Concerns over banks' exposure to the eurozone's debt crisis once again slammed Europe's financial sector over the past week. The political vacuum in Greece following the inconclusive election result nearly two weeks ago has led to an increase in funds being drawn from the country's banks.
Greek president Karolos Papoulias warned party leaders during unsuccessful coalition talks that about €700 million ($898 million) in deposits have flown out of Greek banks since the May 6 elections, according to a report from Greece's central bank governor, George Provopoulos
"The situation in the banks is very difficult," Papoulias said according to a transcript of the meeting's minutes released by his office. "Mr. Provopoulos told me that of course there is no panic, but there is great fear which could turn into panic."
Fitch ratings agency on Thursday downgraded Greece by a notch to the lowest grade for a country that is not in default, citing the risk that the country may leave the eurozone if the next elections do not produce a government that supports the bailout.
Earlier this week, rival agency Moody's downgraded the debt ratings of 26 Italian lenders as they struggled with the effect of the country's weak economy and government austerity measures. The move means Moody's now ranks Italy's banks lower than most of their Western European peers.
Meanwhile Spain's Treasury on Thursday managed to sell three kinds of bonds, two maturing in 2015 and one in 2016, for a total of €2.5 billion ($3.18 billion). For the three-year note, the only one which was comparable to previous sales, Spain's borrowing rate — or yield — rose to 4.87 percent, from 4.04 percent in a similar auction on May 3.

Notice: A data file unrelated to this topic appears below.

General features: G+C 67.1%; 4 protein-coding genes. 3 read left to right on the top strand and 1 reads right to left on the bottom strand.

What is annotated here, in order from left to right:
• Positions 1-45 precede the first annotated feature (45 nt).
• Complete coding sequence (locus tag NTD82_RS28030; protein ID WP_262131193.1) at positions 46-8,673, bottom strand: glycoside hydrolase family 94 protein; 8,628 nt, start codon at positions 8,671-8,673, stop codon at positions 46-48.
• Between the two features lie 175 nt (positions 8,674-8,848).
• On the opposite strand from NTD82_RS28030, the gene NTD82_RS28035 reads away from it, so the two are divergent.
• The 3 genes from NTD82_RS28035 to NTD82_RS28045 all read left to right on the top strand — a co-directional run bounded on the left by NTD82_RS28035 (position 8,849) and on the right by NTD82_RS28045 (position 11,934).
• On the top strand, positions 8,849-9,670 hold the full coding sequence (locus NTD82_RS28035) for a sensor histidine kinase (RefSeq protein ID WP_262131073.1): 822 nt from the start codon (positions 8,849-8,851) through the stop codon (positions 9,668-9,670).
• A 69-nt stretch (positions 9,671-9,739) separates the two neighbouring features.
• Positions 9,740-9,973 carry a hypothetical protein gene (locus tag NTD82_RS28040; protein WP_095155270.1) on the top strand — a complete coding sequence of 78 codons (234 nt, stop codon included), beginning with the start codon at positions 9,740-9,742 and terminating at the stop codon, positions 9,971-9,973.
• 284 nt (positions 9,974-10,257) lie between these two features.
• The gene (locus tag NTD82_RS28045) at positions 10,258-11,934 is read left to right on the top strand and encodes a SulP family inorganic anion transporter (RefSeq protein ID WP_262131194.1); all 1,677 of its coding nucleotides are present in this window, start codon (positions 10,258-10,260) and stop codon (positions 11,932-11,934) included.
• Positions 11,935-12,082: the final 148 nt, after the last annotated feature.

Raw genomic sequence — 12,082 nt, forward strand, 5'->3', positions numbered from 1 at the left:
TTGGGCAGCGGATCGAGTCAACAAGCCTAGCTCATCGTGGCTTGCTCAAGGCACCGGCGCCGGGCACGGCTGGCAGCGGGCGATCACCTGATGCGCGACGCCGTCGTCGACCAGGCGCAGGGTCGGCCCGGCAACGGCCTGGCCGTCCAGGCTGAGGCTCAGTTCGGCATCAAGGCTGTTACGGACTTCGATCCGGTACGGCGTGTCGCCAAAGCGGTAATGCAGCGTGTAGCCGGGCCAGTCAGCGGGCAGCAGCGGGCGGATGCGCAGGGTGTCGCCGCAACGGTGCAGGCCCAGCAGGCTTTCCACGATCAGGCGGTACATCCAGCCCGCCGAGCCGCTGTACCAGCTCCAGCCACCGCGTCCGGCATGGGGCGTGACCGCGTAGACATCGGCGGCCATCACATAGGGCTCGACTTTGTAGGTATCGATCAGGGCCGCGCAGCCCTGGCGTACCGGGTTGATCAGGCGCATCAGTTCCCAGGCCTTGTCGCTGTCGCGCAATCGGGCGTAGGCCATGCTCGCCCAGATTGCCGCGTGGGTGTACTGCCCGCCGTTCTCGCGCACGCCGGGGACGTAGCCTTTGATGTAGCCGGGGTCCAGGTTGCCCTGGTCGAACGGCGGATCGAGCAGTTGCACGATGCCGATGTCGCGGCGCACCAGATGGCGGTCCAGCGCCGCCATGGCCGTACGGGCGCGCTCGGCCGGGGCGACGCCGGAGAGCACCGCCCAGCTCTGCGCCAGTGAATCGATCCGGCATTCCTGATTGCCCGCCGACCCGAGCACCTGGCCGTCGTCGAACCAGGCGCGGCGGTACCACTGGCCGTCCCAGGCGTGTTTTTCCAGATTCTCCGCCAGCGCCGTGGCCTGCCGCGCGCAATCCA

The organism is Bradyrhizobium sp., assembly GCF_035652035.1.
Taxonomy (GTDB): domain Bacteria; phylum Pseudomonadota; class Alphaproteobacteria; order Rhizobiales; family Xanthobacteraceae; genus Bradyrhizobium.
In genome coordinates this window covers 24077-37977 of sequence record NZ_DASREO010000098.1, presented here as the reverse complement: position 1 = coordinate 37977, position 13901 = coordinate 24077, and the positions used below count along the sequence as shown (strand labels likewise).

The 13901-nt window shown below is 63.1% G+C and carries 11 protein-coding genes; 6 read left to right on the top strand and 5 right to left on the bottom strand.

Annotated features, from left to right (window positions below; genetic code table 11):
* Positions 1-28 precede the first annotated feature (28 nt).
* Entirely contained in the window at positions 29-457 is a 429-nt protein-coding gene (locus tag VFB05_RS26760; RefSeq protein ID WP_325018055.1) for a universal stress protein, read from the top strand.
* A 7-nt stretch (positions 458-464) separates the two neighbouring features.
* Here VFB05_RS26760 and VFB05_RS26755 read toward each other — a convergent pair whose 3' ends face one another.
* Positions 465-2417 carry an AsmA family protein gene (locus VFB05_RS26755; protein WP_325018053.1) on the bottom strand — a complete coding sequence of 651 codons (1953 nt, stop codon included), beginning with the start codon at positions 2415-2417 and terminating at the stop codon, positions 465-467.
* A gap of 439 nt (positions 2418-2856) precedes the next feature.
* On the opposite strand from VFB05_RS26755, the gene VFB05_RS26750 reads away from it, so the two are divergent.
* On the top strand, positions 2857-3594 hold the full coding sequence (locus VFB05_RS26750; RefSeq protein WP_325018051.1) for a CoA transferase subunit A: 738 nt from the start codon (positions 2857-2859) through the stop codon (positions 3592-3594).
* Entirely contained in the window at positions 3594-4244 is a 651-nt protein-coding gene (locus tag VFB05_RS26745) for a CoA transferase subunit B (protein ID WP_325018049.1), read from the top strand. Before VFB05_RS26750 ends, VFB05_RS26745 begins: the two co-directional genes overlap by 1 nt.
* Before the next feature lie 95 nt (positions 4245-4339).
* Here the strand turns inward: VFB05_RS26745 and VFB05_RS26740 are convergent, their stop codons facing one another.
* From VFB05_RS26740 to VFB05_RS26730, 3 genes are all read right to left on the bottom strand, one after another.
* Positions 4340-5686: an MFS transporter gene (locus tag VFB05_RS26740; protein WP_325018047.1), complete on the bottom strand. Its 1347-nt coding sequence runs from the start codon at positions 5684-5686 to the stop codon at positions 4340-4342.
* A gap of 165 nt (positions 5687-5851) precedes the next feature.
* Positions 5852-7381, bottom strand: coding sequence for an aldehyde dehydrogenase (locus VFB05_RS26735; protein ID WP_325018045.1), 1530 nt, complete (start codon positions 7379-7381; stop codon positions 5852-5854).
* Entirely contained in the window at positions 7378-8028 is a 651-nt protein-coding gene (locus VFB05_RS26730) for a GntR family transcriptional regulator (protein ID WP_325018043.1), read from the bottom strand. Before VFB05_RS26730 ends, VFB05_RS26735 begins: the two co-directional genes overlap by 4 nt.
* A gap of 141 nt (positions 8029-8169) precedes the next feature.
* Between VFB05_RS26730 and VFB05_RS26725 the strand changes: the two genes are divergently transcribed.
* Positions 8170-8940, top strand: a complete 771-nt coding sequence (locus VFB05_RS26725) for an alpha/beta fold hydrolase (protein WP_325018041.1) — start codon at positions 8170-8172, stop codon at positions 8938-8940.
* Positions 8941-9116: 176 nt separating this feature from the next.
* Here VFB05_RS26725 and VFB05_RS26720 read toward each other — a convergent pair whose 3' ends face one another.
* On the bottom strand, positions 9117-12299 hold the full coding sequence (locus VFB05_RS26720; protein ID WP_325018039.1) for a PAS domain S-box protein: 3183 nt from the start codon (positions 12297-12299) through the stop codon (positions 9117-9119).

On the secondary market, where issued bonds are traded freely, the interest rate on Spanish 10-year bonds stood at a worryingly high 6.29 percent. It has risen sharply from below 5 percent in March and is edging toward the 7 percent mark that is considered unsustainable in the longer term. Greece, Ireland and Portugal sought bailouts when their 10-year bond yields remained stuck above that level.
Prime Minister Mariano Rajoy warned this week that the country risked being frozen out of capital markets because of the sky-high interest rates, or yields, it would have to pay to maintain its debt.
After Spanish markets closed Thursday, Moody's announced that it had downgraded the credit ratings of four of Spain's 17 semiautonomous regions that function much like U.S. states. Overspending and debt accumulated by these regional governments has added to the country's economic problems.
Spain's government on Thursday approved new budget-cutting plans for 16 of the regions, and the country's National Statistics Institute confirmed that Spain went into recession again for the second time in three years. Gross domestic product declined 0.3 percent in the first quarter that ended in March.
AP Business Writer Alan Clendenning contributed from Madrid.